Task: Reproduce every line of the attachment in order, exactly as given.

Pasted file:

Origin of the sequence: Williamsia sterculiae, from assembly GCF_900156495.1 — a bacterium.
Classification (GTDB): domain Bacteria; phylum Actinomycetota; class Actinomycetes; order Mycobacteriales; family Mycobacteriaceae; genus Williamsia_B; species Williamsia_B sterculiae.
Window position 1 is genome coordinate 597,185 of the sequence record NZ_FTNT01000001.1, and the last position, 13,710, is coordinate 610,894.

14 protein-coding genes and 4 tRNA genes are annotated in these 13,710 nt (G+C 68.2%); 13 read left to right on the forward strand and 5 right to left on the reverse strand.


Origin of the sequence: Williamsia sterculiae, from assembly GCF_900156495.1 — a bacterium.
Classification (GTDB): domain Bacteria; phylum Actinomycetota; class Actinomycetes; order Mycobacteriales; family Mycobacteriaceae; genus Williamsia_B; species Williamsia_B sterculiae.
Window position 1 is genome coordinate 597,185 of the sequence record NZ_FTNT01000001.1, and the last position, 13,710, is coordinate 610,894.

14 protein-coding genes and 4 tRNA genes are annotated in these 13,710 nt (G+C 68.2%); 13 read left to right on the forward strand and 5 right to left on the reverse strand.